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Just to add to the examples in this thread, here are three pieces I have with cut steel decoration; a pata and bara jamdadu, both from the 17th century, and an early 19th century pata. All of them have floral/vegetal decoration of some sort, though the 19th c pata is quite an exception as it has both a zoomorphic "face" as well as a makara on either side of the gauntlet. The bara jamdadu also probably has a stylized pair of peacocks on it somewhere :)

kronckew 20th November 2019 08:09 AM

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cut Steel hilts were popular on court/mourning swords early 19c too, I wonder if they aquired a teaste for it from the Indian portion of the Empire...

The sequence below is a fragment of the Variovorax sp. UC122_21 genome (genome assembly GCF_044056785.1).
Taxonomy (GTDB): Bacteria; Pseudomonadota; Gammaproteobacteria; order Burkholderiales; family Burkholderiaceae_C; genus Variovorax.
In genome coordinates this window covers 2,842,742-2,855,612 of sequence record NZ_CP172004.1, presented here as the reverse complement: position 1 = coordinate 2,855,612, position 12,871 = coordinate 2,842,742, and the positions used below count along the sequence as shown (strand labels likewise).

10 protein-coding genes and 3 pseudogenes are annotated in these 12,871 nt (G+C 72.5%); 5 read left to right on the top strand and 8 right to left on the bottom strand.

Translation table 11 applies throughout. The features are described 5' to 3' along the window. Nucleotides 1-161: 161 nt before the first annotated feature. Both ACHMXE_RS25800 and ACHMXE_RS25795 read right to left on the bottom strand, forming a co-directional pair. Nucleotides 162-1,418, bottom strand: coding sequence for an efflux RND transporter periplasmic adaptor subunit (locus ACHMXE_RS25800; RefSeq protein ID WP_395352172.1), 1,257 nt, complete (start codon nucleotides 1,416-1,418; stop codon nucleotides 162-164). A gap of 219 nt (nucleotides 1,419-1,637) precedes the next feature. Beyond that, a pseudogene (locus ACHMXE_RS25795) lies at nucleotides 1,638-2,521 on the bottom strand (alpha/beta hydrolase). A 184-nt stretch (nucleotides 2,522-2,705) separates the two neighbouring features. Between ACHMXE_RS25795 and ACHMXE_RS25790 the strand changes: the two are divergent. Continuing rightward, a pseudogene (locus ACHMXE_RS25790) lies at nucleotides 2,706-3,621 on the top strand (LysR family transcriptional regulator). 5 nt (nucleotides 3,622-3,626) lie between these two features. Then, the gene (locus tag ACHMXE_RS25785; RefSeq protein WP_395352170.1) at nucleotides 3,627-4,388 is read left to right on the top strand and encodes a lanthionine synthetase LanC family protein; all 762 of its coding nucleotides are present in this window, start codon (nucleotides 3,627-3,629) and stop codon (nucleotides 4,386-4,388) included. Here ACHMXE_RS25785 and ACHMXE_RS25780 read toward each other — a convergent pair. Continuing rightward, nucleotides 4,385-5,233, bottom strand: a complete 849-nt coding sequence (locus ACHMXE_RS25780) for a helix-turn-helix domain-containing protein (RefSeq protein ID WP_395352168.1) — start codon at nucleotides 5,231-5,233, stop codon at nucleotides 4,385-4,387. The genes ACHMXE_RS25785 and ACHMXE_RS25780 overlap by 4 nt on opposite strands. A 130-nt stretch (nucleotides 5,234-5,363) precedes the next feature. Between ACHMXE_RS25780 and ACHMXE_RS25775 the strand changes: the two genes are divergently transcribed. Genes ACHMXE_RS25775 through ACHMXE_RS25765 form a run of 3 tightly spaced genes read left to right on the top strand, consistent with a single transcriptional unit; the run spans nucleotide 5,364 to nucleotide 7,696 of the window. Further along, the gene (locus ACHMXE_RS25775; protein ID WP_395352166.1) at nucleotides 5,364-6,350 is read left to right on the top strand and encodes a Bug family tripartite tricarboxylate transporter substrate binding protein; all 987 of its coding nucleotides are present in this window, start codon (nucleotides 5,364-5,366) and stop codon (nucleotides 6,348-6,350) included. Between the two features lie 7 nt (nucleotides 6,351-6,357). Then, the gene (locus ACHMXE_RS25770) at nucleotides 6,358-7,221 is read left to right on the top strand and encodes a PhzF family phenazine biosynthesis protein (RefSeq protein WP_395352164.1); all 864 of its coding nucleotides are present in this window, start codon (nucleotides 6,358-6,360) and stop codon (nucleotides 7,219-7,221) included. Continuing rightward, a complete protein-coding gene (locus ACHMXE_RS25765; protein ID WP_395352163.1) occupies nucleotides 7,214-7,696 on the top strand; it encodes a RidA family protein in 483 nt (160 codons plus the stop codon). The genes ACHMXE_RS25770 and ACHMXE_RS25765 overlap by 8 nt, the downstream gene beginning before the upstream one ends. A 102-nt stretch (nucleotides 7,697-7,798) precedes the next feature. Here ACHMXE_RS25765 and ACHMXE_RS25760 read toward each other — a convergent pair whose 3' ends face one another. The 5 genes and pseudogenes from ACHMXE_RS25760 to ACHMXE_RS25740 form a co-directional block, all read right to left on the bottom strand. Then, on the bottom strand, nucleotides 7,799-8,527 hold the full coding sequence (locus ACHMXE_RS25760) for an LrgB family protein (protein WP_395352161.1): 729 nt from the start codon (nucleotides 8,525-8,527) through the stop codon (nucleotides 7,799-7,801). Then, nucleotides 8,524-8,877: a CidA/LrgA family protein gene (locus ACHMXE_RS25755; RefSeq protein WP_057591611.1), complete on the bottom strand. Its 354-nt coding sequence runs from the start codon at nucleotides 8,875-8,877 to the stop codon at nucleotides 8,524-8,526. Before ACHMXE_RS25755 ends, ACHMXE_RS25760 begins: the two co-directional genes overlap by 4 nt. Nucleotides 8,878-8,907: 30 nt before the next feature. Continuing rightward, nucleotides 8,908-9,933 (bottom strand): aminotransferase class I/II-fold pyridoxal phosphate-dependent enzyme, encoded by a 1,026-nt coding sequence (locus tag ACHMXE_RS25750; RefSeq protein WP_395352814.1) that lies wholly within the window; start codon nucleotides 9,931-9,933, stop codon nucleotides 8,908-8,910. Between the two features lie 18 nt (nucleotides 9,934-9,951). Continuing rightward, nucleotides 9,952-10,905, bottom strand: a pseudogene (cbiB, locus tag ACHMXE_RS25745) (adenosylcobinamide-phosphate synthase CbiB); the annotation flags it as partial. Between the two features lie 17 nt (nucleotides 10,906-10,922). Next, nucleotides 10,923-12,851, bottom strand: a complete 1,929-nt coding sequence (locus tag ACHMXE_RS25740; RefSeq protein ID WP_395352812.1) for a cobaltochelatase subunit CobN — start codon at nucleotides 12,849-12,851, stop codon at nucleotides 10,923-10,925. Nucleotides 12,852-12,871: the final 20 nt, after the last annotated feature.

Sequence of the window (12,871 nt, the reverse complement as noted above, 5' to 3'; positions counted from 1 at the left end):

Jens Nordlunde 21st November 2019 11:00 AM

Nihl, it is very nice steel cut decora tions on your patas.


Hindus and Muslims both used floral decoration, but not for the same reason.
To the Muslims it was pure decoration, but to the Hindus it was often a representation of a diety.


Kronckew, yes the Europeans also used steel cut decoration, but I dont think they used it as much as the Indians.